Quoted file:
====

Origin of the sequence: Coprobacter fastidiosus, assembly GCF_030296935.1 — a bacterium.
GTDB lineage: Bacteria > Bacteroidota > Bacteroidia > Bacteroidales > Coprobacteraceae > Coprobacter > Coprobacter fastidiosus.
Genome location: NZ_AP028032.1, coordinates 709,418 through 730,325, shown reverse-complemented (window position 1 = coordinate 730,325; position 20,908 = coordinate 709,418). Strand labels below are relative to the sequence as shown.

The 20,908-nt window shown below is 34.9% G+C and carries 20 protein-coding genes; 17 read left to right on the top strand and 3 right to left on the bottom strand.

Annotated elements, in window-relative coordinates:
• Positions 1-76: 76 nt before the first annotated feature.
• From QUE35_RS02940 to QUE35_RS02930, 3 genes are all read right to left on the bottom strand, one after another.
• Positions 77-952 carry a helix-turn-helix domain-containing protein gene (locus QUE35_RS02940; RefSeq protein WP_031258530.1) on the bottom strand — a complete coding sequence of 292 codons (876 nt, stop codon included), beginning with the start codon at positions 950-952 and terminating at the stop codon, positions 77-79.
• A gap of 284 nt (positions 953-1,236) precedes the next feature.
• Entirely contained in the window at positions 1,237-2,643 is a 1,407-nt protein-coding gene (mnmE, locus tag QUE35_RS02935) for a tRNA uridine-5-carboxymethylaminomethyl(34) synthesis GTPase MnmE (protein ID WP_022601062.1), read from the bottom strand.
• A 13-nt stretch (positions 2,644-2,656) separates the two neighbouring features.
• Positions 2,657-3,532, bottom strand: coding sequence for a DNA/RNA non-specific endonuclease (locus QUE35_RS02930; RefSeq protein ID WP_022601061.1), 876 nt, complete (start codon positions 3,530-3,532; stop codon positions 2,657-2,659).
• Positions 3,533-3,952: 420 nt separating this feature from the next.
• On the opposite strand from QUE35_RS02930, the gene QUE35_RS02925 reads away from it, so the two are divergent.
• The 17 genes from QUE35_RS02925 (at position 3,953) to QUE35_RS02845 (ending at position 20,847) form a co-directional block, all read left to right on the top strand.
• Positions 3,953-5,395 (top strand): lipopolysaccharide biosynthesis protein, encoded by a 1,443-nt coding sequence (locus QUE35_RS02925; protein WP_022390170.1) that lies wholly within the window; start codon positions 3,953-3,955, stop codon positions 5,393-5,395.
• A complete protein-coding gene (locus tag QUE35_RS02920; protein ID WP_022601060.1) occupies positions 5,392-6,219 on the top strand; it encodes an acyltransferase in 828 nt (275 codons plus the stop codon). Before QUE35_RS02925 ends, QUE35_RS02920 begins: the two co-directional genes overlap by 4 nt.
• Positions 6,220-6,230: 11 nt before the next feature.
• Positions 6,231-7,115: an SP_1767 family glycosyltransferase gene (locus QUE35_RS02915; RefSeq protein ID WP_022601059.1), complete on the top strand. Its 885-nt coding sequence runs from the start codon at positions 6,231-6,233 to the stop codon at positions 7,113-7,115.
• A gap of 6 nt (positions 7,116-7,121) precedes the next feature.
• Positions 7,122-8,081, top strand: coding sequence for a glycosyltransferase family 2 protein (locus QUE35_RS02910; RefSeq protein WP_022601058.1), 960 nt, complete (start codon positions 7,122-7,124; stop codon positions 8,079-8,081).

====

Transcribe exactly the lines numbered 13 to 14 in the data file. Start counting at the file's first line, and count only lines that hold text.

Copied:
• Positions 3,533-3,952: 420 nt separating this feature from the next.
• On the opposite strand from QUE35_RS02930, the gene QUE35_RS02925 reads away from it, so the two are divergent.